Small Business Administration (SBA) loan programs can fill needs that traditional bank lending does not.
“The key is going to a bank that is a preferred lender and has dedicated resources or an SBA specialist who really understands the eligibility requirements and programs,” says Tom Doherty, managing director and head of Business Banking at The PrivateBank.
Smart Business spoke with Doherty about how SBA loans can give your business access to vital capital.
How does SBA lending benefit businesses?
What the SBA offers fits into three categories:
• Collateral shortfall — Banks have certain advance rates on the collateral they lend against. If there’s a collateral shortfall, the SBA can provide a guarantee to enhance the financing.
• Lack of equity — Banks have down payment requirements, but the SBA will guarantee loans to allow for a smaller equity injection by the business owner.
• Need for extended terms — If the borrower needs to extend the amortization term of a loan beyond traditional bank financing, the SBA will step in. If, for example, you need financing for a piece of equipment, the bank might offer five years on the loan term. The SBA has a program where you could go seven to 10 years on that deal.
What are some misunderstandings about SBA lending?
What the SBA considers a small business differs by industry, and although there is no minimum, it goes larger than most would think. Visit www.sba.gov/content/small-business-size-standards to find qualifying cutoffs. The standards are expressed in either millions of dollars or number of employees. In some instances, a company can still qualify with 1,500 employees.
Then, there’s a perception that SBA is a lender of last resort. However, the SBA, like a bank, looks at cash flow. Recently, businesses have been returning to profit on their financial statements, so more are eligible for SBA programs.
Many borrowers also think SBA lending is a tedious process with a lot of paperwork. In part, this misconception may come when borrowers deal with an inexperienced lender. But the SBA has listened, too, and streamlined its processes, such as the small loan advantage program, which lends up to $350,000 on a very quick turnaround.
Are certain SBA loans not as well known?
The SBA’s 7(a) loan is the general flagship program with which most banks and borrowers are familiar. The SBA 504 loan program is a little lesser known. It applies when, for example, you want to buy a piece of real estate and put 10 percent down. The bank then takes 50 percent of the loan, and a local certified development company sells the remaining 40 percent as a debenture on the secondary market. Bottom line, it can give the borrower a 20-year fixed rate deal that’s not available conventionally.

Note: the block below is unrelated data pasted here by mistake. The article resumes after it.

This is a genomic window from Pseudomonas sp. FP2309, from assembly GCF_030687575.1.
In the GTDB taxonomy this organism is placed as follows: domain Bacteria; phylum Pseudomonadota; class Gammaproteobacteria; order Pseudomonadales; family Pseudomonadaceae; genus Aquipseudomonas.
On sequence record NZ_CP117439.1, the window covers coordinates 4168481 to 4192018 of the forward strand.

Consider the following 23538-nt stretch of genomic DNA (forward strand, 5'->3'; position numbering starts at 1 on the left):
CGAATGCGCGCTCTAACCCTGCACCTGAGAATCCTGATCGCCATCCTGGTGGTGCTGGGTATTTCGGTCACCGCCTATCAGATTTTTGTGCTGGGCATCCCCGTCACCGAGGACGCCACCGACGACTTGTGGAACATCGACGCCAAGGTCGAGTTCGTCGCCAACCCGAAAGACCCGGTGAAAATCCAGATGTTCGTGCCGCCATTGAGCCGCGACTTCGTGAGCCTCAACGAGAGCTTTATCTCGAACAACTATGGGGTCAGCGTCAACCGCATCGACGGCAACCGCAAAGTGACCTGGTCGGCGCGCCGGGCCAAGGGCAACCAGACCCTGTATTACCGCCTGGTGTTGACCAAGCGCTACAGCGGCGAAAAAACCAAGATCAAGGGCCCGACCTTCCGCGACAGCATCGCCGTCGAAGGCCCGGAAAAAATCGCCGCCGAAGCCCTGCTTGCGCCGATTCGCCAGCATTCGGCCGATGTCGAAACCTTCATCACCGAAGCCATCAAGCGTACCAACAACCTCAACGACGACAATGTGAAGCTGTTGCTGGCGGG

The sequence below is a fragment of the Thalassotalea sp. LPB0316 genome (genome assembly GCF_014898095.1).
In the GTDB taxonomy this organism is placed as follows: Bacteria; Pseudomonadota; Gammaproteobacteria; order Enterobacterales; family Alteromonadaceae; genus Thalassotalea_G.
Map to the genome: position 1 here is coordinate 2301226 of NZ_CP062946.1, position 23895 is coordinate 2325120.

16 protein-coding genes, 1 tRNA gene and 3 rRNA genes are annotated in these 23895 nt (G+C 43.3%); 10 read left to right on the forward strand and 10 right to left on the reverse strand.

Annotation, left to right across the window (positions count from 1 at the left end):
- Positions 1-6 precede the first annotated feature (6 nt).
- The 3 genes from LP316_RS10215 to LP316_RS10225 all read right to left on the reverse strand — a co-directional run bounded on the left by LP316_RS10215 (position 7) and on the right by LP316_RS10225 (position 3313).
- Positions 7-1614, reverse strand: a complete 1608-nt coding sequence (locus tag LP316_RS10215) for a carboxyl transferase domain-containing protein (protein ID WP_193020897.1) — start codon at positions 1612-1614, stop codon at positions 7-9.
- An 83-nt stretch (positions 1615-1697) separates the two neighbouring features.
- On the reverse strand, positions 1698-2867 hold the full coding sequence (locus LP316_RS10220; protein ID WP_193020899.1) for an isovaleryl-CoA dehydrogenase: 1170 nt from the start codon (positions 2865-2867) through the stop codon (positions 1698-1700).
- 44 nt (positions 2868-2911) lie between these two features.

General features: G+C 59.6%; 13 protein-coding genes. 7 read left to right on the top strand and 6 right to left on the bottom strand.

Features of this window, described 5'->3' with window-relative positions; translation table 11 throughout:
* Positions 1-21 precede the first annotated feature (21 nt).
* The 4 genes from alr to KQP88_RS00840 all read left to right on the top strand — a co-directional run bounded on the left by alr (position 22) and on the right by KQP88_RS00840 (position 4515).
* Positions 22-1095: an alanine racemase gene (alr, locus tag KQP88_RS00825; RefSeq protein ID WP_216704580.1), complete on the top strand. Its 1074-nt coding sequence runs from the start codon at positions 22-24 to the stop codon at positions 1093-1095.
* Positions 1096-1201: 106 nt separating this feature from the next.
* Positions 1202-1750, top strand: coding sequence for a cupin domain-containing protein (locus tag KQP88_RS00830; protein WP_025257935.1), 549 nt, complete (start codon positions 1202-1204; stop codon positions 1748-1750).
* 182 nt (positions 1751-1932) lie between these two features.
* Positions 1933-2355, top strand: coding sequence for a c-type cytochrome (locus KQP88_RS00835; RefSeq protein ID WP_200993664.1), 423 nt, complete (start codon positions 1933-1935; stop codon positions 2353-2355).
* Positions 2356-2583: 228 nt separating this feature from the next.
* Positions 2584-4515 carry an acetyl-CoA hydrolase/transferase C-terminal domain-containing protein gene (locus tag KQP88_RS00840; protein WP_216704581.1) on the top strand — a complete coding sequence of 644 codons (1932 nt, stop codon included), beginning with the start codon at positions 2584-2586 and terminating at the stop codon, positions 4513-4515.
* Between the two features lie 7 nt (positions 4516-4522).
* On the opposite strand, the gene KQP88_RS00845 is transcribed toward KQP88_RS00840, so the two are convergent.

What should a borrower know about the SBA loan process?
The SBA website, www.sba.gov, is a great place to find background on the different programs. But the best option is to go to a bank that is a preferred lender with a dedicated SBA specialist. As part of the application, there are SBA requirements to be met and documents to be completed. Many times, lenders don’t do enough of these on a regular basis to have expertise in putting the package together.
Once the application is complete, the loan goes through the normal course of underwriting because the SBA, in essence, has delegated the approval authority to that preferred lender.
What would allow more SBA lending?
Under 504, as part of the stimulus package, the government allowed banks to refinance existing real estate debt where businesses could improve their terms or lock in a longer fixed rate. However, this ended in September 2012 and the level of 504 lending has dropped significantly.
The new congressional budget proposal has suggested this refinancing provision be extended out to September 2014. This provision is something small business owners should push for and keep an eye on.
Tom Doherty is Managing Director and head of Business Banking at The PrivateBank. Reach him at (847) 920-3180 or email@example.com.
Website: Learn more about financing opportunities for small businesses through our small business banking page at http://www.theprivatebank.com.
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